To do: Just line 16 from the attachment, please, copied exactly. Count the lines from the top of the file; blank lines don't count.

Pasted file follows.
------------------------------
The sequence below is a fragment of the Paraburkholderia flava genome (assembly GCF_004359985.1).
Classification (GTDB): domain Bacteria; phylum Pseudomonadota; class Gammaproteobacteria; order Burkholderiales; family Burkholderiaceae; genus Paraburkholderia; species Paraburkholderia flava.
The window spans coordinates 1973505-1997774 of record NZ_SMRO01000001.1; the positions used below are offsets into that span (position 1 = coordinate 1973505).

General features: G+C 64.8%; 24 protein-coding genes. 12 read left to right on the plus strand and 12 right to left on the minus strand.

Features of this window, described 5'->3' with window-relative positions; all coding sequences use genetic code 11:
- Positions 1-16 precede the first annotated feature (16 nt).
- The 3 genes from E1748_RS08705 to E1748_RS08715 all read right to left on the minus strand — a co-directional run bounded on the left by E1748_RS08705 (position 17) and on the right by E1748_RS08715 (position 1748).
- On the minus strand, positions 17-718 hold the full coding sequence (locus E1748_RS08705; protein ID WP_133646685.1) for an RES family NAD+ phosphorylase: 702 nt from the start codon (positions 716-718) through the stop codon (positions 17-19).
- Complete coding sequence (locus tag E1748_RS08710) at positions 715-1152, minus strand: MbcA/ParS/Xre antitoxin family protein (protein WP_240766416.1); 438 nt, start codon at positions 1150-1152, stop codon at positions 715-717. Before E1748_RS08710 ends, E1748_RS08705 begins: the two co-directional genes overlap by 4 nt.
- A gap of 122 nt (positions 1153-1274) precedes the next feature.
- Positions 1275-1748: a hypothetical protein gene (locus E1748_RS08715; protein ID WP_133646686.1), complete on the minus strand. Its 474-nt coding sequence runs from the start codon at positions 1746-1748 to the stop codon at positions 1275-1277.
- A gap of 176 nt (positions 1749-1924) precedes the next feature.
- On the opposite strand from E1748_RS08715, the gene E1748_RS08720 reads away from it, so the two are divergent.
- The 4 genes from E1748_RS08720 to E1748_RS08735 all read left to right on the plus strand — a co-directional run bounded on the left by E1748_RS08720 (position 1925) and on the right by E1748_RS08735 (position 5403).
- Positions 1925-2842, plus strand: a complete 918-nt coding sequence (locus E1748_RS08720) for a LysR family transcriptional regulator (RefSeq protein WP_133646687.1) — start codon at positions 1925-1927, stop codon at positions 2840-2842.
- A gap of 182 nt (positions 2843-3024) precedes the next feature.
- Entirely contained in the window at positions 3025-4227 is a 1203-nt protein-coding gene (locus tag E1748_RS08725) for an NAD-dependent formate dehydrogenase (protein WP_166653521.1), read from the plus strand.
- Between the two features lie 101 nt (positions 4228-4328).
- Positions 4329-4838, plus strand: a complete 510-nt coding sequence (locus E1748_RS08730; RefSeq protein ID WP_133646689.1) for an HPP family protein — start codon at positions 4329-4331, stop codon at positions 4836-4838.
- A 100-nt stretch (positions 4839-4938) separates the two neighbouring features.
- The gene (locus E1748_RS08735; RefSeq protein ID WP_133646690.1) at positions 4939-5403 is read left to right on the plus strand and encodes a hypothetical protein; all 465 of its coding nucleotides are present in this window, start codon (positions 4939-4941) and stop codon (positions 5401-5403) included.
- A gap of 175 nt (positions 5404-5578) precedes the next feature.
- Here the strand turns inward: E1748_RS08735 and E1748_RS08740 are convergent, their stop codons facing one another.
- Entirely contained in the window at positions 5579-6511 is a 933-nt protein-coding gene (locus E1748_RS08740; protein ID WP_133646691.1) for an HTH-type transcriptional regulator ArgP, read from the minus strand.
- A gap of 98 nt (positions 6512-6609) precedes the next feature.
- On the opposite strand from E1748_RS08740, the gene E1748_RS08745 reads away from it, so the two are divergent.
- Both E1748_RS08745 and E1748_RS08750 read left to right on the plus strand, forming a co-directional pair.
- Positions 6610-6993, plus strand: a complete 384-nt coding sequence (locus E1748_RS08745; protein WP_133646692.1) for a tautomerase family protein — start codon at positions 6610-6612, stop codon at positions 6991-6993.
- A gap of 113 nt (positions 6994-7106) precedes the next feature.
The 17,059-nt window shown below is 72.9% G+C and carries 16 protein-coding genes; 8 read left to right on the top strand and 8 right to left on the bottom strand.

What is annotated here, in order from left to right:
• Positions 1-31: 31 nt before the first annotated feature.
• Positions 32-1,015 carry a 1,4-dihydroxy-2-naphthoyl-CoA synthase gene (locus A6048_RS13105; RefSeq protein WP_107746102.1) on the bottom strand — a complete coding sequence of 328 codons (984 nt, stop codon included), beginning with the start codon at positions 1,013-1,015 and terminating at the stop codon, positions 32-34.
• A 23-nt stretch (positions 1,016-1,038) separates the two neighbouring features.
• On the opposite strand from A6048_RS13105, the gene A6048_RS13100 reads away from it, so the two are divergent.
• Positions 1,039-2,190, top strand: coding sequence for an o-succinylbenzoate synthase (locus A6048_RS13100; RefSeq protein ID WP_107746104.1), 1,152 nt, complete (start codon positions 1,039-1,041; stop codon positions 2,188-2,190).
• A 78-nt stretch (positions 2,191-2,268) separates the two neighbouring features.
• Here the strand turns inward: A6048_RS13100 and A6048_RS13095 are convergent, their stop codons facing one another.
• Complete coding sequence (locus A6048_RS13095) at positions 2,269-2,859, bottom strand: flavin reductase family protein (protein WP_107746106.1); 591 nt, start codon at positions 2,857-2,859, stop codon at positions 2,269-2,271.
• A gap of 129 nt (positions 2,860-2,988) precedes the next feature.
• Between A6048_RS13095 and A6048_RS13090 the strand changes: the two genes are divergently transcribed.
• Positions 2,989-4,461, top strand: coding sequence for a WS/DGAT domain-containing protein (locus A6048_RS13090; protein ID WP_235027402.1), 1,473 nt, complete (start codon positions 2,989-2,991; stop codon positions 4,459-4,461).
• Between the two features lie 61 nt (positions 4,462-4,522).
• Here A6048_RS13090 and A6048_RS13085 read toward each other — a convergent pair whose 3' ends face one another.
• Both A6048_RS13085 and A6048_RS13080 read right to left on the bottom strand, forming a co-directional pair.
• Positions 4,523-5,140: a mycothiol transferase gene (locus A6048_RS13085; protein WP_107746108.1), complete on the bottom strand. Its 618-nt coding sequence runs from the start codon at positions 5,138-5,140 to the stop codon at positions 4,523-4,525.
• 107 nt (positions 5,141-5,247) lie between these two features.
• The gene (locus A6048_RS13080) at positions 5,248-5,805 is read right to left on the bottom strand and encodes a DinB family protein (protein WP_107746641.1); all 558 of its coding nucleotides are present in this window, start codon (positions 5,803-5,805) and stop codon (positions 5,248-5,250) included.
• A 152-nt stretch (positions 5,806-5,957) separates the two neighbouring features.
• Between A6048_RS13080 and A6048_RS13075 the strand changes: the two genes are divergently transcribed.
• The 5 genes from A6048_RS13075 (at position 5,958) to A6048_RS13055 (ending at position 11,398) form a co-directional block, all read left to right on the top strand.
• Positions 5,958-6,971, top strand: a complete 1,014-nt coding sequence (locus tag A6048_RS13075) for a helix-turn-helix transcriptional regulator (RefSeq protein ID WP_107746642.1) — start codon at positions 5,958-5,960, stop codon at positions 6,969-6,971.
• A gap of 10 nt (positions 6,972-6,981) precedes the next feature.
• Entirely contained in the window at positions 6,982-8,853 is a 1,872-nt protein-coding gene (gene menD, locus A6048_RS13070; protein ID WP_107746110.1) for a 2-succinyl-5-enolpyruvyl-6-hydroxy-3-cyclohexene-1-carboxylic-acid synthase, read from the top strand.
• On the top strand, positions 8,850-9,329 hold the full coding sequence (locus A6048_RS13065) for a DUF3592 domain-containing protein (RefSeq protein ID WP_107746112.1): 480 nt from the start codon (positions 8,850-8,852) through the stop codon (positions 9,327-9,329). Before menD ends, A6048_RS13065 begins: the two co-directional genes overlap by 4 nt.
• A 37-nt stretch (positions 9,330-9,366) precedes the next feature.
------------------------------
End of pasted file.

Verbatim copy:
- A gap of 182 nt (positions 2843-3024) precedes the next feature.